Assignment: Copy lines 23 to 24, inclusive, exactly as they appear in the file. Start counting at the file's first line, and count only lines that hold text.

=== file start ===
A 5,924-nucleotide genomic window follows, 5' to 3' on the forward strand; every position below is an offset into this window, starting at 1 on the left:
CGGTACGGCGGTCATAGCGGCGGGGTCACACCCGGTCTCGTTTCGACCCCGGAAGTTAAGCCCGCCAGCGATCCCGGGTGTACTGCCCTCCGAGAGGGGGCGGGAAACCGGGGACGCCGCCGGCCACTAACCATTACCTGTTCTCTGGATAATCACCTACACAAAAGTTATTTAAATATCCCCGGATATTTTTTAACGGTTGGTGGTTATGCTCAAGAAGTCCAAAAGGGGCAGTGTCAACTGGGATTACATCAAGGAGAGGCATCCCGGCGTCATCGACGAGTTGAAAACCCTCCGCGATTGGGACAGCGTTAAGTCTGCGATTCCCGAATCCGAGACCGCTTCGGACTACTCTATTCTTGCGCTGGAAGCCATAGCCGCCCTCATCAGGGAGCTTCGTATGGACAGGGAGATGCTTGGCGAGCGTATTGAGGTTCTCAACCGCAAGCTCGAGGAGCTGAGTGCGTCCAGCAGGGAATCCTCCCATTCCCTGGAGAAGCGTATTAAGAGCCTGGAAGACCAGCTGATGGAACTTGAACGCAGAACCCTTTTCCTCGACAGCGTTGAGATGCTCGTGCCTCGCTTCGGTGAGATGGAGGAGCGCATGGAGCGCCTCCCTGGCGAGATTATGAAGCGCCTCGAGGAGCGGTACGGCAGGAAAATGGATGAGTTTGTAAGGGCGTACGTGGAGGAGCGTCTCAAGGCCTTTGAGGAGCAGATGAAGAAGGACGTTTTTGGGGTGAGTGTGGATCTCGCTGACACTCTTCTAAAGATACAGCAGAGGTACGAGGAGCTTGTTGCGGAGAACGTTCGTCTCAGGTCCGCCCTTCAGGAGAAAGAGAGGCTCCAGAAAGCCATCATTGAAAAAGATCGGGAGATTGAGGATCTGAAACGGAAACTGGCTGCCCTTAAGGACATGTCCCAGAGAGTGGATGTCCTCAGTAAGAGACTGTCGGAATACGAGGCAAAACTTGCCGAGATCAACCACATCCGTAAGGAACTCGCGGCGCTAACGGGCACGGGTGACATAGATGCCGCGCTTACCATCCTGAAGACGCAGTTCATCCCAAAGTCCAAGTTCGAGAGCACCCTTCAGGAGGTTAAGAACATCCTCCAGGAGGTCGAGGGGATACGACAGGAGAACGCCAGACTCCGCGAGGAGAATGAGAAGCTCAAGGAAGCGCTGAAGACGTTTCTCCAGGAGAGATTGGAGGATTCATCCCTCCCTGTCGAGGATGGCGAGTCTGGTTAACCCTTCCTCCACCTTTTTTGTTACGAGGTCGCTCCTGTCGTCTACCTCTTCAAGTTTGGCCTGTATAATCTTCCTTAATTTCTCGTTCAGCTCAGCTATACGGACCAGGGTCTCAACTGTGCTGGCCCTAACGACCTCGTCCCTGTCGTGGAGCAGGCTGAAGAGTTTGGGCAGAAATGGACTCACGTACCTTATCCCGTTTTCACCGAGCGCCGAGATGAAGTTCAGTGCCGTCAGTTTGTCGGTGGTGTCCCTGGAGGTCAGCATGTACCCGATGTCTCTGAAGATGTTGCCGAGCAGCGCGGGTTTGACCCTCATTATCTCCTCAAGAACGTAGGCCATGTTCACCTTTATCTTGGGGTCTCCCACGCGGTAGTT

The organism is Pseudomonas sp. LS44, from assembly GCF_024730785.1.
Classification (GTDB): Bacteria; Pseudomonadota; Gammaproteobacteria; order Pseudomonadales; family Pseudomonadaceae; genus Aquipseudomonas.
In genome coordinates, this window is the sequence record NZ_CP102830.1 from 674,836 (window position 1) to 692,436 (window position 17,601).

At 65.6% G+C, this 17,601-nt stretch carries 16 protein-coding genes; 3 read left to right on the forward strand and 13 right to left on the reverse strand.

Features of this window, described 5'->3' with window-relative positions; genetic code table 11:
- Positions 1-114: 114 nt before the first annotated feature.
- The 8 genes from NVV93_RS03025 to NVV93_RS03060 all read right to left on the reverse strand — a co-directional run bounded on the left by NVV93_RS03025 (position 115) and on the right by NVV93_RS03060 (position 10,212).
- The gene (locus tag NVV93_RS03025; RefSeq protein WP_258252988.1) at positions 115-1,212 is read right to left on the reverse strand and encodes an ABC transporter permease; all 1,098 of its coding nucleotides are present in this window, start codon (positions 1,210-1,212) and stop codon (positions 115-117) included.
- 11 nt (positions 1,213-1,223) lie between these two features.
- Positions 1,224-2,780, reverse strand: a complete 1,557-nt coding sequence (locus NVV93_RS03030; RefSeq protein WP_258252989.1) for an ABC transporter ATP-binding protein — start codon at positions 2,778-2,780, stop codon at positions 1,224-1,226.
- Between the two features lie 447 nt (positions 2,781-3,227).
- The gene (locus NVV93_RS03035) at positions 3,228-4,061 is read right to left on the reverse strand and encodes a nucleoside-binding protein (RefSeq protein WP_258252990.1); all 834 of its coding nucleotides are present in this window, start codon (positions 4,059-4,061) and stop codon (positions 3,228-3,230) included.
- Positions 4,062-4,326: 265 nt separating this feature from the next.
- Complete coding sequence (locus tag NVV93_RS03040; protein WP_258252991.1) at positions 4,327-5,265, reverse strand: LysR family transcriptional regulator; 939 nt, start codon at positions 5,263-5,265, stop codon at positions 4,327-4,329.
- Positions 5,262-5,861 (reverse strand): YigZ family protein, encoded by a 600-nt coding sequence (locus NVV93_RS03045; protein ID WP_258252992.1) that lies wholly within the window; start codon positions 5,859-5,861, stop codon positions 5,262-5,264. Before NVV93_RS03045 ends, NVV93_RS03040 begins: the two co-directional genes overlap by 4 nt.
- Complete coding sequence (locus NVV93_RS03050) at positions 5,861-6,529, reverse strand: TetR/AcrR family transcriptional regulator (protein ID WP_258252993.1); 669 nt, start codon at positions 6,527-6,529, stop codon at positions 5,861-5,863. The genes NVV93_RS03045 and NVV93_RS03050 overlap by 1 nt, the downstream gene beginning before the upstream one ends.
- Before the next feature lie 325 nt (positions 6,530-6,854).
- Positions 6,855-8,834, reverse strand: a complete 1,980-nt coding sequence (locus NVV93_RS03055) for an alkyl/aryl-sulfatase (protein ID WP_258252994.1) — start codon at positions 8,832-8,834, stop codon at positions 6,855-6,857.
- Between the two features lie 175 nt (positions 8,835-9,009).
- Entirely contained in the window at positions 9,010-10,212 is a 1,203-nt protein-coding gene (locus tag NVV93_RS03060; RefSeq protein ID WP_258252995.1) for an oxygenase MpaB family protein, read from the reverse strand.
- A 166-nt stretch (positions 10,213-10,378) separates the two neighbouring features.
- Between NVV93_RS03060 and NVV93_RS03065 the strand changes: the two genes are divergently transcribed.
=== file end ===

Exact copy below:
- A 166-nt stretch (positions 10,213-10,378) separates the two neighbouring features.
- Between NVV93_RS03060 and NVV93_RS03065 the strand changes: the two genes are divergently transcribed.